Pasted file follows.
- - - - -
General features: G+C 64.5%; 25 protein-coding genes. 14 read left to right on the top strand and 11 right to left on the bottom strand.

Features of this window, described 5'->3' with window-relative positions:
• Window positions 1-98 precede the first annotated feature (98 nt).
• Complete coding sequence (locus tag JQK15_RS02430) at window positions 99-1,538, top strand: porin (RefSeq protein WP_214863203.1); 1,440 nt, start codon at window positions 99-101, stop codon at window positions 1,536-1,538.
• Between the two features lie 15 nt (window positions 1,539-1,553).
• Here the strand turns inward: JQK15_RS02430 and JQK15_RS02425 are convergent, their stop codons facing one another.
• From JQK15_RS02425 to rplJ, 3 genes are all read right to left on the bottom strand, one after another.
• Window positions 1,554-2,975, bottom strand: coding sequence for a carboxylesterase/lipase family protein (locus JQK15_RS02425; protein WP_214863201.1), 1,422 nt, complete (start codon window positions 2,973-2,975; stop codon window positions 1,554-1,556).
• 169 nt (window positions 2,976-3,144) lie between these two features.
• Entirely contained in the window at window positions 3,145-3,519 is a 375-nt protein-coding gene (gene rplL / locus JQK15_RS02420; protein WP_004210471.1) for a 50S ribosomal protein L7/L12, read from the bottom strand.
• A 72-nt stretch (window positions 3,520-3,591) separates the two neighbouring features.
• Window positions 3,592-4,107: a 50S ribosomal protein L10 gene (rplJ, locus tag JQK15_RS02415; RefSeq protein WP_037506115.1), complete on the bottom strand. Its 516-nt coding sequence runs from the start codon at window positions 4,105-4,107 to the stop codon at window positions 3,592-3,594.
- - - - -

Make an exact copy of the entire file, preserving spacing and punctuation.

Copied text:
General features: G+C 64.5%; 25 protein-coding genes. 14 read left to right on the top strand and 11 right to left on the bottom strand.

Features of this window, described 5'->3' with window-relative positions:
• Window positions 1-98 precede the first annotated feature (98 nt).
• Complete coding sequence (locus tag JQK15_RS02430) at window positions 99-1,538, top strand: porin (RefSeq protein WP_214863203.1); 1,440 nt, start codon at window positions 99-101, stop codon at window positions 1,536-1,538.
• Between the two features lie 15 nt (window positions 1,539-1,553).
• Here the strand turns inward: JQK15_RS02430 and JQK15_RS02425 are convergent, their stop codons facing one another.
• From JQK15_RS02425 to rplJ, 3 genes are all read right to left on the bottom strand, one after another.
• Window positions 1,554-2,975, bottom strand: coding sequence for a carboxylesterase/lipase family protein (locus JQK15_RS02425; protein WP_214863201.1), 1,422 nt, complete (start codon window positions 2,973-2,975; stop codon window positions 1,554-1,556).
• 169 nt (window positions 2,976-3,144) lie between these two features.
• Entirely contained in the window at window positions 3,145-3,519 is a 375-nt protein-coding gene (gene rplL / locus JQK15_RS02420; protein WP_004210471.1) for a 50S ribosomal protein L7/L12, read from the bottom strand.
• A 72-nt stretch (window positions 3,520-3,591) separates the two neighbouring features.
• Window positions 3,592-4,107: a 50S ribosomal protein L10 gene (rplJ, locus tag JQK15_RS02415; RefSeq protein WP_037506115.1), complete on the bottom strand. Its 516-nt coding sequence runs from the start codon at window positions 4,105-4,107 to the stop codon at window positions 3,592-3,594.